Yes, based on the data we have, and subject to change once we have the actual production data. Call it budgetary, as in B.I.G.

Man yelling on a web call
The quote is submitted. Memorable in dollars as well as time. Predictably, there is silence. Three weeks later, I have to reinitiate contact.


“We decided to go in another direction.”

How many directions are there? What’s the real reason?

“Our EMS partner was uncomfortable about rework in the event of a board failure.”

Easy enough to solve. Just build a perfect board. Two of them, in fact. Should be a slam dunk.

“They were concerned about the logistics of handling repair and rework, and letting that process take place outside of their purview was unacceptable to them.”

So, you let your EMS company call the shots? We never discussed this subject in our conference calls.

Somebody woke up at midnight in a cold sweat, fearing a loss of control.

“We won’t be needing your services this time around. We’ll keep you in mind for future projects.”

How comforting. I’m sure you or your algorithm will do just that.

Cue voodoo doll pins. Nothing says “we’ll keep you in mind” like an eternal curse.

Scenario 3: “We have just sent you a 32-page statement of work.”

I’m impressed.

But skeptical. Multisyllable words fill up pages. Shouldn’t confuse form with substance.

“In accordance with our SOW, we’d like a quote for x-ray inspection, microscopy, dye and pry, and cross-sectioning of a sample set of boards, both before and after thermal cycling. As this is an automotive application, we’ll need a full report of findings, with high-resolution images to support those findings. In the event of a documented failure, we also reserve the right to request supplemental SEM, EDS/EDX, XRF, FTIR, and C-SAM analysis, if further investigation to an elemental level is deemed necessary by management.”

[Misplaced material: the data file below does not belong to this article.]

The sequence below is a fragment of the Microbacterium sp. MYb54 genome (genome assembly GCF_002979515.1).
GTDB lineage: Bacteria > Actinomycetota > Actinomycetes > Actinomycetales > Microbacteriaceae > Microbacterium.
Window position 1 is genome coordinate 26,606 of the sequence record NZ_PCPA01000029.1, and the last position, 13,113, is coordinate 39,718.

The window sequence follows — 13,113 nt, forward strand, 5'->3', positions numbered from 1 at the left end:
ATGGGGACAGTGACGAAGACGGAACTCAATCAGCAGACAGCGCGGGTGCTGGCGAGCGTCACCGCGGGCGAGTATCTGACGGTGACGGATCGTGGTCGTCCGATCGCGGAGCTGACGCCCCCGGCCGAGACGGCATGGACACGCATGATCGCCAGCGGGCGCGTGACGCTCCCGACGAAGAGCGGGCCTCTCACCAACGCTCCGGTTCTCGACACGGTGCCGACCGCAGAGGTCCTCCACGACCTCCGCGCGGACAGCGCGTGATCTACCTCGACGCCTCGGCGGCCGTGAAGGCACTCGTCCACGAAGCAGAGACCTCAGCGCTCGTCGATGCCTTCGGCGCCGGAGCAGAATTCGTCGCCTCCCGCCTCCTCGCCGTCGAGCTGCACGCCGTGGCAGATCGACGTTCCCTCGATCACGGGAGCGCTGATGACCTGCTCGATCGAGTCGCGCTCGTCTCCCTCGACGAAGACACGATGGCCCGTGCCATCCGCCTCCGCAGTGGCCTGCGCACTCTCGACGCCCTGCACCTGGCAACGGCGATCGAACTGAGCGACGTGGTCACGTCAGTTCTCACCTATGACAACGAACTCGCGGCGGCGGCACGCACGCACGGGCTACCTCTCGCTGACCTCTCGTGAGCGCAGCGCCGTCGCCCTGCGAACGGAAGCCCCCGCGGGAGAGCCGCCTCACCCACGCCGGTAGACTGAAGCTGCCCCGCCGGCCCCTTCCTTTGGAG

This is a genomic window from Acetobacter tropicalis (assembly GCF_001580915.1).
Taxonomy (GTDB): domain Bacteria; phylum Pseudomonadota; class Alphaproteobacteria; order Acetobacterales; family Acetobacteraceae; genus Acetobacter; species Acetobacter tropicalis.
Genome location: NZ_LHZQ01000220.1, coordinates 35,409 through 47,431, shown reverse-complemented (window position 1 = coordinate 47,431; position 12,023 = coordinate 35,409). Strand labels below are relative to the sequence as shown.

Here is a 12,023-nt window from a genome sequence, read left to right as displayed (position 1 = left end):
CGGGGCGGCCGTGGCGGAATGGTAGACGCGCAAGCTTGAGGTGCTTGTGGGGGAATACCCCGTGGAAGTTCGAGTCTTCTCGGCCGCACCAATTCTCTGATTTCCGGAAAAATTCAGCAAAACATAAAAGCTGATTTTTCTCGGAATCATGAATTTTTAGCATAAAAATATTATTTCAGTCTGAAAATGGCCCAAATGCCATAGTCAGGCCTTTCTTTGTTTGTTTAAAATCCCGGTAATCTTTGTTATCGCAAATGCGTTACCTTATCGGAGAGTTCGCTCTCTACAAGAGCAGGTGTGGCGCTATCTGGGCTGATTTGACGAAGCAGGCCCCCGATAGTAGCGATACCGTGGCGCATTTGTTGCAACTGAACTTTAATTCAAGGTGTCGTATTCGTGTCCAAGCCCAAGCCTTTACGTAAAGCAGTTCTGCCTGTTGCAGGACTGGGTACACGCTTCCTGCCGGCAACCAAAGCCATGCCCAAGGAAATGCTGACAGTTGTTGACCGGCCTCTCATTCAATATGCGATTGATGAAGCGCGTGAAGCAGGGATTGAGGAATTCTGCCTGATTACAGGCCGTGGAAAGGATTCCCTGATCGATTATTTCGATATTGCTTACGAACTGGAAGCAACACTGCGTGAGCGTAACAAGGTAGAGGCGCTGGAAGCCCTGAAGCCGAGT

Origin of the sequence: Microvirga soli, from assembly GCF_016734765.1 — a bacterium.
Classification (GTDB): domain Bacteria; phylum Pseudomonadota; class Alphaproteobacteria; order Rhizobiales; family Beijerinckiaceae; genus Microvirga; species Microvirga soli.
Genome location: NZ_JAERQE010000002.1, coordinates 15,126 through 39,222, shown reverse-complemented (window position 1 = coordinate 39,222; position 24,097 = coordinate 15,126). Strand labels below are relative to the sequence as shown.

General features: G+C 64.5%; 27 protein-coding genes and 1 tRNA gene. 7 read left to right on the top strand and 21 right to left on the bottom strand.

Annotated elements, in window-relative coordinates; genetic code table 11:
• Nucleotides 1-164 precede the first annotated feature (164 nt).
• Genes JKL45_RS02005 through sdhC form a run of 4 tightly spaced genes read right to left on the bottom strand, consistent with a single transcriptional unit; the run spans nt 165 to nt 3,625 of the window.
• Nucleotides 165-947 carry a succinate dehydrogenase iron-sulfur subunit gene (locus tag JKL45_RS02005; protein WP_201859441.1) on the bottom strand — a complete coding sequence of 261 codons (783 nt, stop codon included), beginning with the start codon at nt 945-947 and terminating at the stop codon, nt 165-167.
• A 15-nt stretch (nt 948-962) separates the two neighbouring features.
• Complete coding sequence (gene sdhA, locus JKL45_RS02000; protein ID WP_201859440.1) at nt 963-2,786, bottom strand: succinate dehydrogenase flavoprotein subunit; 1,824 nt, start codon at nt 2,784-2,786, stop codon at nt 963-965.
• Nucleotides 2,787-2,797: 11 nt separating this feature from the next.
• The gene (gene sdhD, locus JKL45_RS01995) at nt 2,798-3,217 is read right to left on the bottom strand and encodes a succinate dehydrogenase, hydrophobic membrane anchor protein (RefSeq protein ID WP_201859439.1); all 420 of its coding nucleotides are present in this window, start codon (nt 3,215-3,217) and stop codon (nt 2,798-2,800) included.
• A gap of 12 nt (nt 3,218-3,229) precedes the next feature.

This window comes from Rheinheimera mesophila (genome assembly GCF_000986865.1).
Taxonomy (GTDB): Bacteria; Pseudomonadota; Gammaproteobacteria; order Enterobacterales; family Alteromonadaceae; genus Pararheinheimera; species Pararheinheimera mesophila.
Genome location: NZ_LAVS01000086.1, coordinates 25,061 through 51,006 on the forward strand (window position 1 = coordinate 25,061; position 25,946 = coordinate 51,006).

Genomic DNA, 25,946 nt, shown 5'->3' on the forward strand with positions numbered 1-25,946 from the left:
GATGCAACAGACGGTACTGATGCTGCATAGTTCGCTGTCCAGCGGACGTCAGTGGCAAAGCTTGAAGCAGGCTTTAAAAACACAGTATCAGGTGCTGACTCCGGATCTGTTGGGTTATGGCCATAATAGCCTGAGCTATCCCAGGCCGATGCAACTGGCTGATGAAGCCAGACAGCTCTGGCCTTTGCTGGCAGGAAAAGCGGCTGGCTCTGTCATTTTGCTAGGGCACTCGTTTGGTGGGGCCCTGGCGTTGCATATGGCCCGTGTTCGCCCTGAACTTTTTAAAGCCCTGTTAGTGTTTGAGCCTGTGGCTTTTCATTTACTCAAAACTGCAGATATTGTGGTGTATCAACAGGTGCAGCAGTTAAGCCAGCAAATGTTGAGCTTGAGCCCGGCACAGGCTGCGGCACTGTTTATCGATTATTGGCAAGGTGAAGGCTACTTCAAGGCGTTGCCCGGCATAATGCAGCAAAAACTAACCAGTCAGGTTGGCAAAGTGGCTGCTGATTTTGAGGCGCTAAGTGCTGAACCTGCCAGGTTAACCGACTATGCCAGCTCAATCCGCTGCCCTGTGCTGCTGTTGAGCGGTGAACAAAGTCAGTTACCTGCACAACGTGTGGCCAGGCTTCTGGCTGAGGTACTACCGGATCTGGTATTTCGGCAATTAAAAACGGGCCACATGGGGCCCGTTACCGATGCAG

That pesky management again.

This is the third version of this SOW. The first was issued 18 months ago; the second, 12 months ago.

I can see the cutting-and-pasting. It reads like it was assigned to an intern, condemned for a summer to scribble away at requirements dictated from a textbook. Penance for the sin of being young and eager.

Why the changes?

“Other vendors’ comments were incorporated in the updated SOWs.”

Are we competing against them for this business?

“No. One vendor dropped out after we awarded them a contract. Another was disqualified after delivering substandard work.”

I see. Substandard how?

“Failure to follow every step in the SOW to the letter.”

Nice of you to keep us in mind after they flamed out. What if some of your new ex-vendor-inspired instructions are at cross-purposes with common sense?

“Follow them just the same. We are the customer.”

Well, dear customer, your cross-section requirement for four boards, at 16 locations per board, during two cycles, involves 128 cross-sections. You’re looking at a five-figure sum for that aspect of the project alone. Never mind your SOW also requires dye and pry in the same locations as cross-sectioning. That will be a bit of a problem. And we haven’t even begun to discuss the scope and cost of x-ray inspection.

“Your number far exceeds our budget.”

It also far exceeds your judgment.

We’ll keep you in mind as a future customer.

I’ve always wanted to say that.

Robert Boguski headshot
Robert Boguski
is president of Datest Corp. (; His column runs bimonthly.